How Valve’s Culture Sets It Apart

Like any other game company, Steam’s creator Valve faced challenges in recruiting talent during its early days. As a solution, CEO and Co-Founder Gabe Newell decided to focus on building a strong culture with unique practices.

Half-LifeRecently, Newell told the Washington Post that his Bellevue, Wash., company has created a culture of management systems without managers, unlimited vacation and sick time, allowing workers to take on more than one role, and embracing out-of-the-box thinking.

The strategy has paid off. Valve’s first-person shooter Half-Life has landed more than 50 Game of the Year awards and snared some Best Game Ever kudos. Meanwhile Steam, the company’s online multi-player platform, has connected roughly 35 million users to 1,800 game titles.

A Workforce to Do Battle

As the company began to grow after its founding in 1996, Newell wanted to develop a model that would encourage job candidates to see Valve as the best place to work. He created a company where there weren’t any bosses, employees didn’t have titles and there was no org chart. Although traditional workforce approaches are “useful in the short-term,” Newell told the Post, “in the long term they really end up hurting you a lot.”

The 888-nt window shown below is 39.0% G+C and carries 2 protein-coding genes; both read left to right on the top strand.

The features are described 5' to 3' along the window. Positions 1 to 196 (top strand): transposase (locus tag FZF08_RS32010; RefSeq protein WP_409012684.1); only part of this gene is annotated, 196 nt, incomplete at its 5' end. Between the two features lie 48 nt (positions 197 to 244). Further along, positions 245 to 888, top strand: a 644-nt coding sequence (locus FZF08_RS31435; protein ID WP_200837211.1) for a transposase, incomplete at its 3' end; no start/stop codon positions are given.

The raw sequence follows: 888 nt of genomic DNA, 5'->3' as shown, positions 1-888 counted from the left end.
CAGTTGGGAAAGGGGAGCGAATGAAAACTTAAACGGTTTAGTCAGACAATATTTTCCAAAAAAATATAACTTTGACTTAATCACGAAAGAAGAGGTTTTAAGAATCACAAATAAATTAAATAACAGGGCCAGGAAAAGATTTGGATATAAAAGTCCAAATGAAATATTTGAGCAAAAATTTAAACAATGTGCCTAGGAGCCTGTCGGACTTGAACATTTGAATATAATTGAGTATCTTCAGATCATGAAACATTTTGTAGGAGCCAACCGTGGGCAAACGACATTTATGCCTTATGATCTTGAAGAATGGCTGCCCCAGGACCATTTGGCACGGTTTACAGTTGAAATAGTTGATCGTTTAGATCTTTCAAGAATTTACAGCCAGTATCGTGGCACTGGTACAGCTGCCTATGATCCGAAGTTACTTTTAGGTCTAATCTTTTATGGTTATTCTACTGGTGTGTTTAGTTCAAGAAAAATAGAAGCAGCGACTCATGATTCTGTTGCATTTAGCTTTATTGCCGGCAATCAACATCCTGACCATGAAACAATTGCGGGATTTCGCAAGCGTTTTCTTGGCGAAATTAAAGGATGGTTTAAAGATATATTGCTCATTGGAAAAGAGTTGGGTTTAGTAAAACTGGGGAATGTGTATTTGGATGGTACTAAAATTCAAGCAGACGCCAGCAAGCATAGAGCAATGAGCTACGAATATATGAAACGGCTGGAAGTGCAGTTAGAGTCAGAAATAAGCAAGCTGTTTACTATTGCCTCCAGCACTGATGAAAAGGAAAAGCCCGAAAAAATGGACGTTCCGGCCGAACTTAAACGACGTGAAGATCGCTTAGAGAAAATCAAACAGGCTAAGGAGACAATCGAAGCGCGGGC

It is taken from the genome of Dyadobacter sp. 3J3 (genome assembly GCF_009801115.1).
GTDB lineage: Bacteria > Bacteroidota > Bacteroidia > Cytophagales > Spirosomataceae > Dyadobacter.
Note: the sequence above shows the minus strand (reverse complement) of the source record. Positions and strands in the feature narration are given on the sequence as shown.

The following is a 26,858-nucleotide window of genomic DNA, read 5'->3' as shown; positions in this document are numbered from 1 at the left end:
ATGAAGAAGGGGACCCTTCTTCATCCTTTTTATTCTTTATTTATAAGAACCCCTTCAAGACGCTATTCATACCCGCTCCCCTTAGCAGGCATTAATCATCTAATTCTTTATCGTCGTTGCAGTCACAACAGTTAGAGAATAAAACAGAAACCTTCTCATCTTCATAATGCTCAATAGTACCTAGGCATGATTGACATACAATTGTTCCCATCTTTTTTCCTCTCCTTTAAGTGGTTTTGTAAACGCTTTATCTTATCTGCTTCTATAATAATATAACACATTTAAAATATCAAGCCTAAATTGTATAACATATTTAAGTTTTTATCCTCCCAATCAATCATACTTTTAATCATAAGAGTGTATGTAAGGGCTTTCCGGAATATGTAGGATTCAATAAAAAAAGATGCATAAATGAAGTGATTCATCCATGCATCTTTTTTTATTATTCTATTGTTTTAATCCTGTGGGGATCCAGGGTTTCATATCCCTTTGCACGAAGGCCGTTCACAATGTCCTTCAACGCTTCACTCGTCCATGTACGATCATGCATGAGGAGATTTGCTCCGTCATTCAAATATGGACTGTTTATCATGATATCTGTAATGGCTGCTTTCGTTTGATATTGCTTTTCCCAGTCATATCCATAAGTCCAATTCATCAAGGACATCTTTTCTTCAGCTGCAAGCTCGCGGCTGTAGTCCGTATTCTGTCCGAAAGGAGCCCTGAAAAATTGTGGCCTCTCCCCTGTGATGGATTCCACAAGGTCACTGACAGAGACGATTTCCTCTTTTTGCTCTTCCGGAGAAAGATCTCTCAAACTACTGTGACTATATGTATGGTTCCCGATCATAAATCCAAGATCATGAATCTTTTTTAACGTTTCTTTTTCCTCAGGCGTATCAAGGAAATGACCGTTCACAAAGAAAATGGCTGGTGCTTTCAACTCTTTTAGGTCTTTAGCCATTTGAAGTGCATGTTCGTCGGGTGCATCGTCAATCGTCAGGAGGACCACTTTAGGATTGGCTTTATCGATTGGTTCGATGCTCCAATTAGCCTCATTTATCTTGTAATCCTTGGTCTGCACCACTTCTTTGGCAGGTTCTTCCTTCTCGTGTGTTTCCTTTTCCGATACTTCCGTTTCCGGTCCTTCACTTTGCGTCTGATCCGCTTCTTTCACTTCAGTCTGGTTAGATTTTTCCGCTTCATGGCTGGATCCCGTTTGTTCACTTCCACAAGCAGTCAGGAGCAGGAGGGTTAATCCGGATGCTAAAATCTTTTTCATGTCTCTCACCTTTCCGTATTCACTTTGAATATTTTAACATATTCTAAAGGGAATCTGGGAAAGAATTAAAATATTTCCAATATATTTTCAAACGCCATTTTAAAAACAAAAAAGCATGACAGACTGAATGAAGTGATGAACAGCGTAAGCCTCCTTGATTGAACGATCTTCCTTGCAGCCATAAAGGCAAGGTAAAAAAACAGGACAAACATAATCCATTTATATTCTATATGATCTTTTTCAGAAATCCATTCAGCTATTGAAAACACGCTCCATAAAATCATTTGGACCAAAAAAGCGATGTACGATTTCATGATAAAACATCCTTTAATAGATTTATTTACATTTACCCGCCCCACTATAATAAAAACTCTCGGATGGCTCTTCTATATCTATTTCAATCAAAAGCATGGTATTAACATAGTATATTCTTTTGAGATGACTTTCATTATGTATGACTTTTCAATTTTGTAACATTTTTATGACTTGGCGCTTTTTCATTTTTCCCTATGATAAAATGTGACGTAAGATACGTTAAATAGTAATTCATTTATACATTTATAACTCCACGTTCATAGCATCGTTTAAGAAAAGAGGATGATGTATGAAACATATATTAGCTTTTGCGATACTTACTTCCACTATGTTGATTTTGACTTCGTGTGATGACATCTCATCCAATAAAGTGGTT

For example, in traditional set-ups employees can feel proprietary about the game features they work on, sometimes to a fault. “You don’t want them to sort of burrow into that – you want them to recognize that being really good at Half-Life level design is not nearly as valued as thinking of how to design social multi-player experiences,” Newell said.

Like other companies, Valve relies on perks and benefits to keep employees. But Valve differs in the type of perks it offers. Besides unlimited vacation time, for instance, it offers onsite training and an annual company trip – to which employees often take their parents. “It’s amazing the number of times parents have come up to me and said, ‘I’m telling my daughter, I’m telling my son how lucky they are to work here and how proud of them I am.’ I’m like, yes, that person is going to work here for another five years.”

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